By the way, Firefox’s password manager raises two interesting controversies even in the absence of a security problem like the one mentioned here.

The password manager is turned on by default, but without a master password, as you can see by doing a fresh install and then going to the Privacy & Security section on the Preferences page:

In other words, a default Firefox setup essentially suffers from the bug described in this article all the time, because there’s no master password used by default, and therefore you never need to enter one.

We recommend never keeping unprotected password databases on your computer, so we suggest that you either:

  • Turn Firefox’s Ask to save logins and passwords for websites option OFF, or
  • Turn Firefox’s Use a master password ON.

If you’ve already got a standalone password manager app that you use for general password security, you probably want to forgo Firefox’s built-in password storage and use your chosen app instead.

Although there’s an adage that says you shouldn’t put all your eggs in one basket, there are disadvantages to using multiple password managers, namely that it’s much harder to keep everything in synch and backed up.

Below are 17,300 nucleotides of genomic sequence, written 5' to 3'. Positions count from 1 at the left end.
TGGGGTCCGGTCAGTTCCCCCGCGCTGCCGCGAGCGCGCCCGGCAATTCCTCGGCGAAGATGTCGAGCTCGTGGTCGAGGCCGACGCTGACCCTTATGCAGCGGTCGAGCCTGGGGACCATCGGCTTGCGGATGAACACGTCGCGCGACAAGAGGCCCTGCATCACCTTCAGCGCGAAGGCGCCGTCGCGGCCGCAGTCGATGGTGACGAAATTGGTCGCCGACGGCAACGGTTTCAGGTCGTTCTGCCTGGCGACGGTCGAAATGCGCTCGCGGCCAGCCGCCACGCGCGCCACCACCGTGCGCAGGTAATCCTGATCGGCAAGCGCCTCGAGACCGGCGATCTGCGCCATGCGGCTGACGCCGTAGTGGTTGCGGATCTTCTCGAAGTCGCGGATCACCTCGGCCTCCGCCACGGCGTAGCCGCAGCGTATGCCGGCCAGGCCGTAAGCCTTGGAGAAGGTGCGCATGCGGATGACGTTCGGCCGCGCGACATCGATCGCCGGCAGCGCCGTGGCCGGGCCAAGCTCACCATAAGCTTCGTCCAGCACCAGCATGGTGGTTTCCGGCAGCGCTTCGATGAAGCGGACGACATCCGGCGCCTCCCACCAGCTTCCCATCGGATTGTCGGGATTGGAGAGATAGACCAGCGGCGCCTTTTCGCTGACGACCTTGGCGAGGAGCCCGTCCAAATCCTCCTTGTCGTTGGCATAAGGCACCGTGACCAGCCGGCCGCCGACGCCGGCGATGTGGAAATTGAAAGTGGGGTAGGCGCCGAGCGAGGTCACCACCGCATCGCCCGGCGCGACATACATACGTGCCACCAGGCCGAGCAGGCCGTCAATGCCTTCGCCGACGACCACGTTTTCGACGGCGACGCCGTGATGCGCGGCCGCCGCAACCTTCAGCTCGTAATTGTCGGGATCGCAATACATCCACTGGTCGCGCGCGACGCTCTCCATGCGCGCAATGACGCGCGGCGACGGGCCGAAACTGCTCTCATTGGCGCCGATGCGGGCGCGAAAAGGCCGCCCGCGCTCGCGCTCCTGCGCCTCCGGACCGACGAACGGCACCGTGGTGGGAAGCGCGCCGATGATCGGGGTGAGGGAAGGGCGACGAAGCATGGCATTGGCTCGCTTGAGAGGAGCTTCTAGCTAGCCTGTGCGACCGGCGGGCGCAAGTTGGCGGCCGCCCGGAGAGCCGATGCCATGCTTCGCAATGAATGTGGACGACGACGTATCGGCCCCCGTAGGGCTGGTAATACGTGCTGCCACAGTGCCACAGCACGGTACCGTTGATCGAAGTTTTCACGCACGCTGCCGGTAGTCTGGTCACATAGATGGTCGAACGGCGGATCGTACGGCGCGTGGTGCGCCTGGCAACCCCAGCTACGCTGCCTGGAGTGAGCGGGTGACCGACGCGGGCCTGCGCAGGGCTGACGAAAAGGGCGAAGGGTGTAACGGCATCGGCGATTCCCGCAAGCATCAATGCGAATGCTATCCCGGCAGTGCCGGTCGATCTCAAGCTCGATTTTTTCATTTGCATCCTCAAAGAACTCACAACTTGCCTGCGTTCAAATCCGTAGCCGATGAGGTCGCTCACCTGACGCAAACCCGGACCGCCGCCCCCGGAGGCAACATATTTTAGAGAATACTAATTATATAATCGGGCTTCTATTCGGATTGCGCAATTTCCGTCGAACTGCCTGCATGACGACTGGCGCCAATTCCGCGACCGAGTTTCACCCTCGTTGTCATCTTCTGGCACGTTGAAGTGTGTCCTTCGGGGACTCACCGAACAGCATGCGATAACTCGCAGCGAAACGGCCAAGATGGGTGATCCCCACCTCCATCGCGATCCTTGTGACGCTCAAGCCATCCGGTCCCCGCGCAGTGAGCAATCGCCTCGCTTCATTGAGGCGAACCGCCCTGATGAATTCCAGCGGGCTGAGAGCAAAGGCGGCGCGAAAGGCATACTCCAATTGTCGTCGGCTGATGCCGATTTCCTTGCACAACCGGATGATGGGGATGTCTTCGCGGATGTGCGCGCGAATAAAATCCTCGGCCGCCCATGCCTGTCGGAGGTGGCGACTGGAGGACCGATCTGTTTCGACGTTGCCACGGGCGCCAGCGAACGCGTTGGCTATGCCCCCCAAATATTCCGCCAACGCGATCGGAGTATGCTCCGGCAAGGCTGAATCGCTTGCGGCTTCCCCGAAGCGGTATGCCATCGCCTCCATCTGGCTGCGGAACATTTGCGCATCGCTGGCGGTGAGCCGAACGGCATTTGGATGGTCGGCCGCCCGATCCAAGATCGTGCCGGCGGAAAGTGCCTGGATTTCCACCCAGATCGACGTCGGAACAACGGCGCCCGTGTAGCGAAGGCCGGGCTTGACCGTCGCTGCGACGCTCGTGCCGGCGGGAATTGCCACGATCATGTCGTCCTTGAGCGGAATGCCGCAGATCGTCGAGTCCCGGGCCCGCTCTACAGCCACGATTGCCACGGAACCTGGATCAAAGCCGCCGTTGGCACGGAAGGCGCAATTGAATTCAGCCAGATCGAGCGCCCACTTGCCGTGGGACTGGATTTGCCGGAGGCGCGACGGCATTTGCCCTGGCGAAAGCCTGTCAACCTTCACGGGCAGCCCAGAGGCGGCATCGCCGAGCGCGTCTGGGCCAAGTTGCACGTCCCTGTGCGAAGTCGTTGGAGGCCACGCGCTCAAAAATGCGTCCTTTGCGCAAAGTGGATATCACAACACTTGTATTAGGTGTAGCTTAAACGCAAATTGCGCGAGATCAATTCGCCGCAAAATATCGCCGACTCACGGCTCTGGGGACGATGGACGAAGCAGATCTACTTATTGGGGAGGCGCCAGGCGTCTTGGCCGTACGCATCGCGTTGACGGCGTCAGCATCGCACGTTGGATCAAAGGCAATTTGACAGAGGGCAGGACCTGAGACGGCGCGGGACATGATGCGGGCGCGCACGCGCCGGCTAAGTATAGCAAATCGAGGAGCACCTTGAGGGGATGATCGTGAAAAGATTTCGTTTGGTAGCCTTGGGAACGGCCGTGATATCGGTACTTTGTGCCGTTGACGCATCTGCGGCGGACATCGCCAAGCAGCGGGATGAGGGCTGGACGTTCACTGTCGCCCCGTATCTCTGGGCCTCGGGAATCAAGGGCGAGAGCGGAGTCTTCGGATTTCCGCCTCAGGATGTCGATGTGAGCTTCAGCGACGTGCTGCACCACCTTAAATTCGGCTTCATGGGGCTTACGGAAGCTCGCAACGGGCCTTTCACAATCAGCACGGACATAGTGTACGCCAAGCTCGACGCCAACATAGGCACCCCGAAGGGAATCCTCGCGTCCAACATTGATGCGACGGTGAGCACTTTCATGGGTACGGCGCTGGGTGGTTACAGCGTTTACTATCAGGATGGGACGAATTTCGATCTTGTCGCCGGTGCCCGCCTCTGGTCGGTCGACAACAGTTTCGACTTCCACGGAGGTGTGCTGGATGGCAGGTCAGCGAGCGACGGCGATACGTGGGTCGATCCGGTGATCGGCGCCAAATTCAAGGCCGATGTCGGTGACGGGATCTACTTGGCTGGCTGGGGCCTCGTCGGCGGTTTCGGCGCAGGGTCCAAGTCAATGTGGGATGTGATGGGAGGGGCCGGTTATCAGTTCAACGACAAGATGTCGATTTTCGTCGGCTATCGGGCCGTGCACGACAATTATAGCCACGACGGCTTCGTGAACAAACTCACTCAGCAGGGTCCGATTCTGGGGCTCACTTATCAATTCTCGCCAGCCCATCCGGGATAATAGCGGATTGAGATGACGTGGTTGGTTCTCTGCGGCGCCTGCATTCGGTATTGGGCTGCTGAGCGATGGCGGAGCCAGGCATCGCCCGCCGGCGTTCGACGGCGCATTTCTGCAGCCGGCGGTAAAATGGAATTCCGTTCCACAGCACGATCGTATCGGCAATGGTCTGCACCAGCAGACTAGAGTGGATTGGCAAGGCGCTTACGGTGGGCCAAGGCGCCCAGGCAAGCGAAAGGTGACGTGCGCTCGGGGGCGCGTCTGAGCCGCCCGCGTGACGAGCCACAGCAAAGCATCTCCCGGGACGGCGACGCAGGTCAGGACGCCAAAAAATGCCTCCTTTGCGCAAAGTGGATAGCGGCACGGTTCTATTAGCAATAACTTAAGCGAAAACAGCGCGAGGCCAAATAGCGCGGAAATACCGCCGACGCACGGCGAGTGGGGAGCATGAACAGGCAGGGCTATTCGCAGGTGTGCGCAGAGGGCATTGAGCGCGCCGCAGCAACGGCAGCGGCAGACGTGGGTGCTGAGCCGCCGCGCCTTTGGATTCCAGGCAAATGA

After all, there’s another cybersecurity adage that says, when it comes to passwords, you should put all your eggs in one basket, and watch that basket.

To get rid of any login information you’ve entrusted to Firefox, , accidentally or otherwise, use the [Saved Logins...] button shown above, and then [Remove All] to empty Firefox’s password database.

Oh, and while you’re about it, turn on two-factor authentication (2FA) for any online accounts that support it – it’s a minor inconvenience for you but a significant additional barrier for cybercrooks.


No video? Watch on YouTube. No audio? Click the [Subtitles] icon for closed captions.


I’m pretty sure you made this up:

“After all, there’s another cybersecurity adage that says, when it comes to passwords, you should put all your eggs in one basket, and watch that basket.”

but I like it and will be quoting you!


The original “watch that basket” saying seems to date to the 19th century and is variously ascribed to Andrew Carnegie and Samuel Clemens, better known as Mark Twain. Twain apparently used the phrase in his novel Pudd’nhead Wilson (not in reference to cybersecurity, of course).

I first came across it as a cybersecurity adage, referenced back to the aforementioned Pudd’nhead Wilson, in the first edition of Firewalls and Internet Security: Repelling the Wily Hacker by Messrs. Cheswick and Bellovin, published in the 1990s. Each chapter had a pithy quote, usually of a literary sort, at the start.

So I am glad you like it and encourage you to use it, but I didn’t come up with it – I merely memorised it because I liked it myself :-)